- #53, They are the enemies of Christ and the pope who forbid altogether the preaching of the Word of God in some churches in order that indulgences may be preached in others.
- #79 To say that the cross emblazoned with the papal coat of arms, and set up by the indulgence preachers is equal in worth to the cross of Christ is blasphemy.
This issue of purchasing a pardon of punishment was blasphemous then just as it is now. Luther rightly sought to address this issue, and others, within the Roman Catholic system, and he hoped that upon further dialogue, the church would abandon unbiblical practices and return to Scripture. But this would not happen in part because the Catholic Church was using the money gained from the indulgences to build cathedrals and increase its financial reserves.
There are many topics we could focus on regarding the Reformation and the abuses within the Roman Catholic system at the time, but they are beyond the scope of this article. Therefore, we will focus on the primary issue of justification by faith alone. The Bible teaches that no works, no money, no sacraments are necessary to obtain forgiveness of our sins or to obtain the reduction of punishment in this life with the next life. Let's look at Scripture.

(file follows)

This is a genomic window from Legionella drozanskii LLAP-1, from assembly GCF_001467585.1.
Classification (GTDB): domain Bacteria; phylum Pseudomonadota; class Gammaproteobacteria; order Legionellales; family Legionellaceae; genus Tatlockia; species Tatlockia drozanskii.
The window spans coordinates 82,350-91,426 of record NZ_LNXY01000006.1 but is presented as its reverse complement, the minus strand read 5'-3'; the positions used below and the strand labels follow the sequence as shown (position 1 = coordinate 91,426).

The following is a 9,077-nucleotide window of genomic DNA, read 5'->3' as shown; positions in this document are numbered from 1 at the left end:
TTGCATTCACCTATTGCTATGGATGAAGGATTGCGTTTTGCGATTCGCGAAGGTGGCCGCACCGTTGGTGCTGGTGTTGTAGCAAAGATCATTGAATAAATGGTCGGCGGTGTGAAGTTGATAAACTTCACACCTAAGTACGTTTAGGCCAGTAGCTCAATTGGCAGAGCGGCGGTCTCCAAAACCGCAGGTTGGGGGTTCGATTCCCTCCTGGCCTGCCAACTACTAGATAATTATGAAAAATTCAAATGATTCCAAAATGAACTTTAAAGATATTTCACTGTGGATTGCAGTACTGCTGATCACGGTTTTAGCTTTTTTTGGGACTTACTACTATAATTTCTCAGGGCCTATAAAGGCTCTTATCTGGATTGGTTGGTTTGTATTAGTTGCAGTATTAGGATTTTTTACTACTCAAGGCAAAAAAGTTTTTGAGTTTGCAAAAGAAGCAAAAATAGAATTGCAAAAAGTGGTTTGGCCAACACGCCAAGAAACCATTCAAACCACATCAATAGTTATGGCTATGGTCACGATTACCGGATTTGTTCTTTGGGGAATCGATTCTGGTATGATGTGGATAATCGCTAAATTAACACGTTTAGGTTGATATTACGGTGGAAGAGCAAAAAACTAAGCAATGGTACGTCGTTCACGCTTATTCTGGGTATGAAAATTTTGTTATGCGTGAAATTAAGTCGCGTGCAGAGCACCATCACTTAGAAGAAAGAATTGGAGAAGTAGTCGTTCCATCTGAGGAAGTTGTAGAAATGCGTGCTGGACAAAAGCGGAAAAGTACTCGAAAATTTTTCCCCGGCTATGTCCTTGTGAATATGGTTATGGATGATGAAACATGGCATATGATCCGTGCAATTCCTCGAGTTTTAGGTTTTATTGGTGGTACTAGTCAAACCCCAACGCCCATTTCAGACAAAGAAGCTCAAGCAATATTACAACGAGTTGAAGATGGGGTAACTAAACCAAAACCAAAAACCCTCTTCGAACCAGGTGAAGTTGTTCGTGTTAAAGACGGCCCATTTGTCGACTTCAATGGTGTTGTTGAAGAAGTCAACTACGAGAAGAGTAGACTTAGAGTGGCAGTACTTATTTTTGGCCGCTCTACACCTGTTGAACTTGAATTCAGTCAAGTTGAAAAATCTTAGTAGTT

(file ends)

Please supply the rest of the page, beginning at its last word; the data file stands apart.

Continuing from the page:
- Romans 3:28, "Therefore, we conclude that a man is justified by faith without the deeds of the law."
- Romans 4:1–5, "What then shall we say that Abraham, our forefather according to the flesh, has found? 2 For if Abraham was justified by works, he has something to boast about, but not before God. 3 For what does the Scripture say? “ABRAHAM BELIEVED GOD, AND IT WAS CREDITED TO HIM AS RIGHTEOUSNESS.” 4 Now to the one who works, his wage is not credited as a favor, but as what is due. 5 But to the one who does not work, but believes in Him who justifies the ungodly, his faith is credited as righteousness."